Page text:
It was not until the 2010s that music documentaries began to receive the fame and award recognition they deserved. This year, the winner of the Academy Award for Best Documentary Feature, Summer of Soul (…or, When the Revolution Could Not Be Televised), was the amazing debut film by Ahmir ”Questlove” Thompson, known from the hip hop group The Roots.
The topic of the film is a music festival, held in the same year as Woodstock, where the Black community proudly claimed space for their own culture, but which was then left out of history books. The concerts of Harlem Cultural Festival, dubbed “the Black Woodstock”, were filmed, but the material was never screened anywhere. Now, thanks to Questlove’s documentary, this historical festival has found the fame it deserved.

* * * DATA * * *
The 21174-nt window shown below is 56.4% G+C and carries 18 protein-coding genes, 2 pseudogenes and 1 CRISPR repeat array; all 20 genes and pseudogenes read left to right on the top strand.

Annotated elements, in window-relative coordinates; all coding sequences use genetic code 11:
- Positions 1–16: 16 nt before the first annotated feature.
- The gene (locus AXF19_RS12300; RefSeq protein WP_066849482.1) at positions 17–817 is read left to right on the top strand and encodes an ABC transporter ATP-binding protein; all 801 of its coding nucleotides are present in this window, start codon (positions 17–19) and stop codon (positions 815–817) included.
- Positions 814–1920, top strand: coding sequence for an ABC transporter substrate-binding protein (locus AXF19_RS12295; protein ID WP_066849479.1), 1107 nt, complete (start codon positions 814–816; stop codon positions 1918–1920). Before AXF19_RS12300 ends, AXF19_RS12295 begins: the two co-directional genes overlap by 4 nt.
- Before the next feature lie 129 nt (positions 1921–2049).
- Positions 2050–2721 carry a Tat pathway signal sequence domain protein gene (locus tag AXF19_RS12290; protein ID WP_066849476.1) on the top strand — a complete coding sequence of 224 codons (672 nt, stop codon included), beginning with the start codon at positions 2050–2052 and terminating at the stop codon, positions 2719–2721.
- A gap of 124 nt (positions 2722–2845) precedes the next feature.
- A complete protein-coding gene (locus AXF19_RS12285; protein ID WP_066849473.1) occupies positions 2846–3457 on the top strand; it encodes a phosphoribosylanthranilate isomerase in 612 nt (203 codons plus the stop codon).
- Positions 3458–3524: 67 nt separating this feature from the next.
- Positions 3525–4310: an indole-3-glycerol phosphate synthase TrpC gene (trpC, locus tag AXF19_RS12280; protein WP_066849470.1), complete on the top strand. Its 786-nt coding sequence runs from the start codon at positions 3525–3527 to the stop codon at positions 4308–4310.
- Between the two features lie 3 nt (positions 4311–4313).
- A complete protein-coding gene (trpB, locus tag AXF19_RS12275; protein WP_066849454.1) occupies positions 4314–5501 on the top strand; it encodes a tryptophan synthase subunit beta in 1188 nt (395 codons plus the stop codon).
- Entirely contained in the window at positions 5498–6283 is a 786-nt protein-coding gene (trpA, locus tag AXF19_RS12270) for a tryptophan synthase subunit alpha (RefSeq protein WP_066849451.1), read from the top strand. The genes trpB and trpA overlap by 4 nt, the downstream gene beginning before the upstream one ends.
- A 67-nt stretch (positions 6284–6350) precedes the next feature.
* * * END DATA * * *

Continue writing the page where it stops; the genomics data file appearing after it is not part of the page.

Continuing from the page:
The festival centered on the biggest names of the era. Via unique archive footage, we see one amazing performance after another from such acts as Nina Simone, Sly Stone, Gladys Knight & the Pips, B.B. King, and Stevie Wonder.
What elevates the film from a mere concert film is its historical perspective. The result is a rapturous hybrid of collage, 1960s zeitgeist and concert footage. The commentary provides background on society’s hot topics and tensions at the time. In the era of political assassinations and the struggle for civil rights, there was a genuine need for and healing effect from a communal summer of soul. (Otto Kylmälä)